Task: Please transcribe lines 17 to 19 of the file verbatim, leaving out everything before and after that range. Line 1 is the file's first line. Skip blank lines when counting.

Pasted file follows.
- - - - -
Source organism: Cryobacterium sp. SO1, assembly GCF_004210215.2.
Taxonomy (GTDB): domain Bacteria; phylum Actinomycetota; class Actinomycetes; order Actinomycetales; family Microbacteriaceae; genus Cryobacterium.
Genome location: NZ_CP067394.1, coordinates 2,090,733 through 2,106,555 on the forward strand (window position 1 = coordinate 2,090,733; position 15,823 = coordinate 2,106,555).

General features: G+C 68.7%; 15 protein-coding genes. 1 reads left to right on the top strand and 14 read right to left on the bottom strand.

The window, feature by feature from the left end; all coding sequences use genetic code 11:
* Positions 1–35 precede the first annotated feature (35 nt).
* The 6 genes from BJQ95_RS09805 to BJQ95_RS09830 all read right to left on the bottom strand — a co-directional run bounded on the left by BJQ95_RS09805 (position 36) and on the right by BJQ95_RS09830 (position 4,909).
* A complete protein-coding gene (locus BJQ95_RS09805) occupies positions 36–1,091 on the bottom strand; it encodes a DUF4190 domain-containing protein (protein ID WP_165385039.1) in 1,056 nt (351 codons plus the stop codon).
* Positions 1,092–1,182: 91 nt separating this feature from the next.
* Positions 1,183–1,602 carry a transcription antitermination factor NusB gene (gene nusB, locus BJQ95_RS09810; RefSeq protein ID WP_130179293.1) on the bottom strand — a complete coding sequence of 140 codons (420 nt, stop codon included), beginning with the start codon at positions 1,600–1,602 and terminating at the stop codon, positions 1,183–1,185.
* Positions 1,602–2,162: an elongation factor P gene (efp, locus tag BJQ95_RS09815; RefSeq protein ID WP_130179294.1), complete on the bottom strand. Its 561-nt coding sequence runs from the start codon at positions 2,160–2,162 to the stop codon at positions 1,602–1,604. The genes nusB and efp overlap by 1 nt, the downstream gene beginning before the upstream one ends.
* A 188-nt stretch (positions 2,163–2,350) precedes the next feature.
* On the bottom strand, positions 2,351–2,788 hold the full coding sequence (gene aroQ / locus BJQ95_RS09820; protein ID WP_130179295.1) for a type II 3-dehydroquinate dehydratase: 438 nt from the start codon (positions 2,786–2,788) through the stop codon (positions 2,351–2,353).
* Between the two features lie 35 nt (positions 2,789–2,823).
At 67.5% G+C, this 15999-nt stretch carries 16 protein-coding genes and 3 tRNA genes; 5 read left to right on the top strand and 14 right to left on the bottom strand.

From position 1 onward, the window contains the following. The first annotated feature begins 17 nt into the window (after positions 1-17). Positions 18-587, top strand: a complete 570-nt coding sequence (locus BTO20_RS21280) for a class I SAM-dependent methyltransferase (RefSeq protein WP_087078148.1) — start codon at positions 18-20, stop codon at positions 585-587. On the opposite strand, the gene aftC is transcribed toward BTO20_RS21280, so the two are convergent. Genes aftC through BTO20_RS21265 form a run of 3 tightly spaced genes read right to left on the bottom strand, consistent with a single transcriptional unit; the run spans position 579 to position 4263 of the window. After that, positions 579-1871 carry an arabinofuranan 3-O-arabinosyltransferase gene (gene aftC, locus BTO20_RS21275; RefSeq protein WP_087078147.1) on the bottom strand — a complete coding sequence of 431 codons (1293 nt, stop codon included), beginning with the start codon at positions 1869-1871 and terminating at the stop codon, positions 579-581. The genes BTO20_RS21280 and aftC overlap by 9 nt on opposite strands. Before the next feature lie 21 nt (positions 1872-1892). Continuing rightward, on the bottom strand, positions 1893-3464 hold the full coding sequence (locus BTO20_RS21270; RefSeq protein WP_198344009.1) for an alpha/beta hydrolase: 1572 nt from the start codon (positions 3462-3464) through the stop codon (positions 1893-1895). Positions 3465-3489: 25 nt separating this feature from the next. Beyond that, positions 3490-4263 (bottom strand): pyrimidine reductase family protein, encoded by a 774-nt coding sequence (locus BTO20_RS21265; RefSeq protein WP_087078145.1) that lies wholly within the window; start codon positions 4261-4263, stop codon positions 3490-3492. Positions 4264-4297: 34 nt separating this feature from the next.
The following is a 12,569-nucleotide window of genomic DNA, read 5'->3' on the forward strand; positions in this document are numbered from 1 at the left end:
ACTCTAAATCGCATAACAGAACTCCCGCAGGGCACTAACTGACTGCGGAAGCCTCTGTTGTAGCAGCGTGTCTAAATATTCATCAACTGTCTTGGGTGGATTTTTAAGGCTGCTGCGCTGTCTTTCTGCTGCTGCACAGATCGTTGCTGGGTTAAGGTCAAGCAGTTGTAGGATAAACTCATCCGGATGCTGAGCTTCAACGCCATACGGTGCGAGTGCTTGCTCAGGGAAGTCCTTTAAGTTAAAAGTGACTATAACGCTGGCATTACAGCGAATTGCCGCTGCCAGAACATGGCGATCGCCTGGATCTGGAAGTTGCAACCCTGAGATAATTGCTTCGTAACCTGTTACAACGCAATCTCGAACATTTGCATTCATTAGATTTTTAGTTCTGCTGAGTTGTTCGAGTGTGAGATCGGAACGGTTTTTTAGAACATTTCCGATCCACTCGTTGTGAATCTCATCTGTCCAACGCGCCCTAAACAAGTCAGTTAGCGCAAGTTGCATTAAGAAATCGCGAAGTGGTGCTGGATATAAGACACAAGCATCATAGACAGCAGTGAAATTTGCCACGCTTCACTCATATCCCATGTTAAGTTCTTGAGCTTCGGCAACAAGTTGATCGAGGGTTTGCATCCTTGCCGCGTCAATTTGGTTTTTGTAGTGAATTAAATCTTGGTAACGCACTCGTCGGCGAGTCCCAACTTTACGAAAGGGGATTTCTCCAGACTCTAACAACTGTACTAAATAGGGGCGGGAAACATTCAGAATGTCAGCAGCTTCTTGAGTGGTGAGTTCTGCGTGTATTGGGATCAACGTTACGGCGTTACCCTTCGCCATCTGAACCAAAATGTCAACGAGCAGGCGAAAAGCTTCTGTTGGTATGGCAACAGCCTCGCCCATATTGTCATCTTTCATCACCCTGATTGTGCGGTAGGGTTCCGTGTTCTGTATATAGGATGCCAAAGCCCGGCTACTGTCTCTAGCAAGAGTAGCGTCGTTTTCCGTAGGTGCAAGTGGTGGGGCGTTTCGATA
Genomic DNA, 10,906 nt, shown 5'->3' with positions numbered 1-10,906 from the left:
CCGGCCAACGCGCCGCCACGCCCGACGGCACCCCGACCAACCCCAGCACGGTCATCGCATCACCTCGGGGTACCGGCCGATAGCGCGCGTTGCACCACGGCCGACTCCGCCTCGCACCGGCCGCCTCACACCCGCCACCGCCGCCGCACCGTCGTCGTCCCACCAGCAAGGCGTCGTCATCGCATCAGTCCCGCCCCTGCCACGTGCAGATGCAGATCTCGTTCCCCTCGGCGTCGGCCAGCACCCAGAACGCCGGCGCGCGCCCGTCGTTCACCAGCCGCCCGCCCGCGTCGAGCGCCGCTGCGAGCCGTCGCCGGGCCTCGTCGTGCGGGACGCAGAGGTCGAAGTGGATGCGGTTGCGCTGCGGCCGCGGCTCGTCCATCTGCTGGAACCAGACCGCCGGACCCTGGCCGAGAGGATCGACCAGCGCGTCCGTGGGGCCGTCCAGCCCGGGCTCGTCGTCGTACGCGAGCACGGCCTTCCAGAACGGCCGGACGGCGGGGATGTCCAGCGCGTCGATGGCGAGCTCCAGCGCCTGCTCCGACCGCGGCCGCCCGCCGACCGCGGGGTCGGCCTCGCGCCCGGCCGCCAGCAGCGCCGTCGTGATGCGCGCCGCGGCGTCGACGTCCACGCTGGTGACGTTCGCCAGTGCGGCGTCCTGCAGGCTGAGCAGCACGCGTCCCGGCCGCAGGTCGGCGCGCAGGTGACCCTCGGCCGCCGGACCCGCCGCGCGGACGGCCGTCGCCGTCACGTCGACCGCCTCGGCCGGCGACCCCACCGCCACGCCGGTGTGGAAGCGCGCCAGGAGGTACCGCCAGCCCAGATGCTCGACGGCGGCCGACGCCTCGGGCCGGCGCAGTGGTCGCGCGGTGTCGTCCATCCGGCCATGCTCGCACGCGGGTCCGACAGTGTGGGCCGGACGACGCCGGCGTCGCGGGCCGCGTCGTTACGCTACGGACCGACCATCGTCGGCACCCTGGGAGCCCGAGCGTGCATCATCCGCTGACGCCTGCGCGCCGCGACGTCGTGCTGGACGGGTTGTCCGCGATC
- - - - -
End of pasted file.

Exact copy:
The following is a 12,569-nucleotide window of genomic DNA, read 5'->3' on the forward strand; positions in this document are numbered from 1 at the left end:
ACTCTAAATCGCATAACAGAACTCCCGCAGGGCACTAACTGACTGCGGAAGCCTCTGTTGTAGCAGCGTGTCTAAATATTCATCAACTGTCTTGGGTGGATTTTTAAGGCTGCTGCGCTGTCTTTCTGCTGCTGCACAGATCGTTGCTGGGTTAAGGTCAAGCAGTTGTAGGATAAACTCATCCGGATGCTGAGCTTCAACGCCATACGGTGCGAGTGCTTGCTCAGGGAAGTCCTTTAAGTTAAAAGTGACTATAACGCTGGCATTACAGCGAATTGCCGCTGCCAGAACATGGCGATCGCCTGGATCTGGAAGTTGCAACCCTGAGATAATTGCTTCGTAACCTGTTACAACGCAATCTCGAACATTTGCATTCATTAGATTTTTAGTTCTGCTGAGTTGTTCGAGTGTGAGATCGGAACGGTTTTTTAGAACATTTCCGATCCACTCGTTGTGAATCTCATCTGTCCAACGCGCCCTAAACAAGTCAGTTAGCGCAAGTTGCATTAAGAAATCGCGAAGTGGTGCTGGATATAAGACACAAGCATCATAGACAGCAGTGAAATTTGCCACGCTTCACTCATATCCCATGTTAAGTTCTTGAGCTTCGGCAACAAGTTGATCGAGGGTTTGCATCCTTGCCGCGTCAATTTGGTTTTTGTAGTGAATTAAATCTTGGTAACGCACTCGTCGGCGAGTCCCAACTTTACGAAAGGGGATTTCTCCAGACTCTAACAACTGTACTAAATAGGGGCGGGAAACATTCAGAATGTCAGCAGCTTCTTGAGTGGTGAGTTCTGCGTGTATTGGGATCAACGTTACGGCGTTACCCTTCGCCATCTGAACCAAAATGTCAACGAGCAGGCGAAAAGCTTCTGTTGGTATGGCAACAGCCTCGCCCATATTGTCATCTTTCATCACCCTGATTGTGCGGTAGGGTTCCGTGTTCTGTATATAGGATGCCAAAGCCCGGCTACTGTCTCTAGCAAGAGTAGCGTCGTTTTCCGTAGGTGCAAGTGGTGGGGCGTTTCGATA
Genomic DNA, 10,906 nt, shown 5'->3' with positions numbered 1-10,906 from the left: